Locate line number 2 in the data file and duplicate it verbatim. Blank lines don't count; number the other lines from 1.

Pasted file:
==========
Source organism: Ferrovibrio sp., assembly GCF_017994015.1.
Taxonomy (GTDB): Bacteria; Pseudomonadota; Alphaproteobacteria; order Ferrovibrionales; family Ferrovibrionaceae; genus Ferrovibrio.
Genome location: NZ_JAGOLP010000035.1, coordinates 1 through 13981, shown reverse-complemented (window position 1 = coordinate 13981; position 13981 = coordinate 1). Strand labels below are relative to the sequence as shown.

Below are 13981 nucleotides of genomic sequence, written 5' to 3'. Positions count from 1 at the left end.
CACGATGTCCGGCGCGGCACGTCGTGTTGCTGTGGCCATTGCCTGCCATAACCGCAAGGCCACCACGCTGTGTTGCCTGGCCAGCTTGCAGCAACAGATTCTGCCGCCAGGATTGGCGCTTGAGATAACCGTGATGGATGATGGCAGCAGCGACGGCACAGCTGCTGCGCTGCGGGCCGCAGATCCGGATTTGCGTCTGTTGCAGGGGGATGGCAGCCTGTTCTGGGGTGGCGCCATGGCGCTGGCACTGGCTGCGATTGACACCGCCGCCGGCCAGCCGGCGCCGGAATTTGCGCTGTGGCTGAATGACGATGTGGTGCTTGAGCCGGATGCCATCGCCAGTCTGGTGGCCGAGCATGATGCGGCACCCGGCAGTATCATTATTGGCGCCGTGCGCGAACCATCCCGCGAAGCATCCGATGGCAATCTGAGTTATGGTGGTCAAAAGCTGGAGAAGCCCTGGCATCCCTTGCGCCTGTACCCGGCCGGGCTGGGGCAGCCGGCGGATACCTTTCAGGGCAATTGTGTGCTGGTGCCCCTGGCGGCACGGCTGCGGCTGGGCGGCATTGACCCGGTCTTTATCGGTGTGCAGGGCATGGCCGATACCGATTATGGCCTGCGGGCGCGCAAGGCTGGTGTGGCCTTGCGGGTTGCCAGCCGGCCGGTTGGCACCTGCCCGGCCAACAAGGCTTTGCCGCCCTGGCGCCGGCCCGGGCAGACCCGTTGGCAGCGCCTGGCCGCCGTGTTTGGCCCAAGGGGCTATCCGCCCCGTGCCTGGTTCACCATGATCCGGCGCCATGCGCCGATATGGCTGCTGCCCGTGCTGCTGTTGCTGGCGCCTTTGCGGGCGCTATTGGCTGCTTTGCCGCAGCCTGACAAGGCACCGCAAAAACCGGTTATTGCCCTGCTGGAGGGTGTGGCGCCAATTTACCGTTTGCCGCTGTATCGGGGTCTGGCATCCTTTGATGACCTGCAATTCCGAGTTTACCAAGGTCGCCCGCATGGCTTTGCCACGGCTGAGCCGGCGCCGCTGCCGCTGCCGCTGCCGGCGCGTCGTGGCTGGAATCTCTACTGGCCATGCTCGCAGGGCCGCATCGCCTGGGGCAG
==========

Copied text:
Taxonomy (GTDB): Bacteria; Pseudomonadota; Alphaproteobacteria; order Ferrovibrionales; family Ferrovibrionaceae; genus Ferrovibrio.